Soul-crushing email causes stress and slows work. Oliver Double proposes some ways to cut the burden. Email-free Friday, anyone?
I spend up to four hours of my working day dealing with email, and I can’t help wondering whether it really is time well spent.
Email is probably the biggest source of stress in my life. It’s the treacle I have to wade through before getting to more important – and rewarding – aspects of my job. Email creates a sense of high responsibility and yet, at the same time, passivity. It’s always requests from other people; and because you can’t control when these requests will come, you can never plan your time. Email makes you react instead of just act. Email is a crusher of joy and job satisfaction, and – just like painting the Forth Bridge – it’s a job you can never complete. You clear your in-box, but still it keeps dripping back in. Drip, drip, drip…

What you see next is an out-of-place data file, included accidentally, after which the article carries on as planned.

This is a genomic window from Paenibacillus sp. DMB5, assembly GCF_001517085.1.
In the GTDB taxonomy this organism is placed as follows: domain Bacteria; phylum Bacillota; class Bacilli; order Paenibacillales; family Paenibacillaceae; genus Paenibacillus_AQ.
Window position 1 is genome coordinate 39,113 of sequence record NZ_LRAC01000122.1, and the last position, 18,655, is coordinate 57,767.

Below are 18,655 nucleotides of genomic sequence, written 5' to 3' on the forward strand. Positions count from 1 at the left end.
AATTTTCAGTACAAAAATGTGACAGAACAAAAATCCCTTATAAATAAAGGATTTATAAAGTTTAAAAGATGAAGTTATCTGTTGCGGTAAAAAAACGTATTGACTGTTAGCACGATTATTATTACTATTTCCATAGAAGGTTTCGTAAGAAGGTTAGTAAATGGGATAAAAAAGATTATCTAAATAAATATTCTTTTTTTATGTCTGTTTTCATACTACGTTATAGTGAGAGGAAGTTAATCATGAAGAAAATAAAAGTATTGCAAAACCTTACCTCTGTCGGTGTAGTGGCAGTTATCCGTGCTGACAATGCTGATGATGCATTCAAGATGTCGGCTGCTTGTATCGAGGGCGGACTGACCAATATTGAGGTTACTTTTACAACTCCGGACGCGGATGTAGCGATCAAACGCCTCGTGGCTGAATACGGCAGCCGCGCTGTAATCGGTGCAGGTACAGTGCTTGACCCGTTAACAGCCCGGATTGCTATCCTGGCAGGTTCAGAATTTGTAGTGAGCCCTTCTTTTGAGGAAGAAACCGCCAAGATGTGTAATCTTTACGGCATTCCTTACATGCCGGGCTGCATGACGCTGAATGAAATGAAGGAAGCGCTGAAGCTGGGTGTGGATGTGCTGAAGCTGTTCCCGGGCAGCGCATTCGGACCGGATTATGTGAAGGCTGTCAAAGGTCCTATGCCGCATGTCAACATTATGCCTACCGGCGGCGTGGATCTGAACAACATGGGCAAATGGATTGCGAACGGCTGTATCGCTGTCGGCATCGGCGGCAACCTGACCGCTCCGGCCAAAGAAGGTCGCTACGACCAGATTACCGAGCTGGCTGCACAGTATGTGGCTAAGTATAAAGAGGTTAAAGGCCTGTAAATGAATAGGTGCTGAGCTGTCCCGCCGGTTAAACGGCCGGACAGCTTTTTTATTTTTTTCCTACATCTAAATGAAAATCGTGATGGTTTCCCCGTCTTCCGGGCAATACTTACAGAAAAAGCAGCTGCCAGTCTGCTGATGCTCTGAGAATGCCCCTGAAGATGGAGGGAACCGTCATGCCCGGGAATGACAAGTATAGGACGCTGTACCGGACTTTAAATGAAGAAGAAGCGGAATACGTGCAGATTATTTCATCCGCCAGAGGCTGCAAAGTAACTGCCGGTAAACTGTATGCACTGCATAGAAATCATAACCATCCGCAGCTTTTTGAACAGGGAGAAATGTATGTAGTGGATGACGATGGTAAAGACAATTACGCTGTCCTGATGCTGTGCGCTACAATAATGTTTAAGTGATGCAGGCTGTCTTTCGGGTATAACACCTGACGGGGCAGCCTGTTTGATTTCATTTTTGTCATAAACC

I regularly rant to friends and colleagues about how much I hate email, and they all feel the same. Everybody hates it – but there’s nothing to be done about it, right?
Read full story as he goes on to identify ways that he thinks could help to improve the use of email, particularly ‘Email Free Friday’. Our university sometimes implements e-mail free days, but I think that’s blaming the tool for the way that people use it – in one way it’s a decent gimmick to get people thinking about how they are using email, but on the other hand, email is still regular tool (although I’d prefer Facebook/Twitter much of the time) and therefore needs to be used… appropriately!